HMRC recently published draft tax legislation that includes confirmation of the R&D scheme PAYE/NIC cap. The changes to R&D SME tax relief will be legislated in Finance Bill 2021 and will be effective for accounting periods beginning on or after 1 April 2021.
Where a company has an accounting period beginning before, and ending on or after that date, they will be treated as two separate periods and the cap will apply to the period from 1 April 2021.
As you may recall from our previous blog on this topic, HMRC brought this legislation in to combat abuse of the generous SME R&D scheme. Abuse that involved, in some cases, companies setting up some form of corporate entity in the UK, with little or no substance, simply to access the relief.
It was first mentioned in the 2018 Budget, when a cap was set for the SME payable R&D tax credit at 300% of a company’s PAYE/NIC liability.
It’s gone through a few consultation processes since then, primarily to make sure genuine claimant companies aren’t prevented from claiming. And now, the government is confirming the design of the PAYE cap will include the following features:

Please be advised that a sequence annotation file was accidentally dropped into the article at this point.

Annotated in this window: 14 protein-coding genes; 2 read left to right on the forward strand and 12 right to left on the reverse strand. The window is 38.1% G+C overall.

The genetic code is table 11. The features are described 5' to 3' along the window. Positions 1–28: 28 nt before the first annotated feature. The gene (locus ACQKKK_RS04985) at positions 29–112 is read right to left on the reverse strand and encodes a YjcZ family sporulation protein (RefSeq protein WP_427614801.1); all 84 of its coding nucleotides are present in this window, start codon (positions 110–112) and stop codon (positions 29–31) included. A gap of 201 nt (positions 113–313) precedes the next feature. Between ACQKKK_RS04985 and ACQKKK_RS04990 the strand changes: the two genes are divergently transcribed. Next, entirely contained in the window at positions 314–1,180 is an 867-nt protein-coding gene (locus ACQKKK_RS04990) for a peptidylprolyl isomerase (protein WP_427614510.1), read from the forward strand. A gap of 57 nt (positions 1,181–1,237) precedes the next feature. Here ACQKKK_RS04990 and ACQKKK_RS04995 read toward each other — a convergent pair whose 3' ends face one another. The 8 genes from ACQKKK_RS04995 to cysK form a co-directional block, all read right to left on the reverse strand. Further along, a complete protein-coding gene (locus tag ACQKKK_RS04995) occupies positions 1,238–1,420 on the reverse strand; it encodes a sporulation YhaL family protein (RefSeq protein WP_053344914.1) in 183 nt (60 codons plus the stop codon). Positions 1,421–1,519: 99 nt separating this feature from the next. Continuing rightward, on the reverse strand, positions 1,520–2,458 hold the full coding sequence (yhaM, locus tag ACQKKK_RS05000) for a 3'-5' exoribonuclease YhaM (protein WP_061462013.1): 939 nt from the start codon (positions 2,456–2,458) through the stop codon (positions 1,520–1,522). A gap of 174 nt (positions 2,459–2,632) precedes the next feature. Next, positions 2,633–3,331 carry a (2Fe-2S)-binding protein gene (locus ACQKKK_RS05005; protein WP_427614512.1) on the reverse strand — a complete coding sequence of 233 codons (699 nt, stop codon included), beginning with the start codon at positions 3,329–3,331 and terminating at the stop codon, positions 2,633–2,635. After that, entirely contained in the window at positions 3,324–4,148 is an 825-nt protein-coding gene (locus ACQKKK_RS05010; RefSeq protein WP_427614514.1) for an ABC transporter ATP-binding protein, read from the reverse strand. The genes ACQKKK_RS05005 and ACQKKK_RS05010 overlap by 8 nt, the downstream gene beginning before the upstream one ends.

- A company making a small claim for payable credit below £20,000 will not be affected by the cap.
- A company will be able to include related party PAYE and NIC liabilities attributable to the R&D project when calculating the cap, and these will be subject to the 300% multiplier.
- A company’s claim, of any size, will be uncapped if it meets two tests:
1) That its employees are creating, preparing to create, or actively managing intellectual property (IP); and
2) That its expenditure on work subcontracted to, or externally provided workers from, a related party is less than 15% of its overall R&D expenditure. The ‘related party’ angle is the key defence against artificial structures here, as that’s how it was being done in terms of costs flow.
A BIG STEP IN THE RIGHT DIRECTION
Over the last couple of years, there has been a reduction in the quality of claims as the market has become flooded with so-called “experts”. So, as one of only five R&D advisers in the UK invited to help prepare the Chartered Institute of Tax’s own guidance regarding R&D advisers and how to raise standards in the industry (issued 1 June 2020), we welcome this news with open arms.
Anything that helps protect the integrity of the relief and ensures only genuine claimant companies are helped by the scheme funds, has to be a good thing.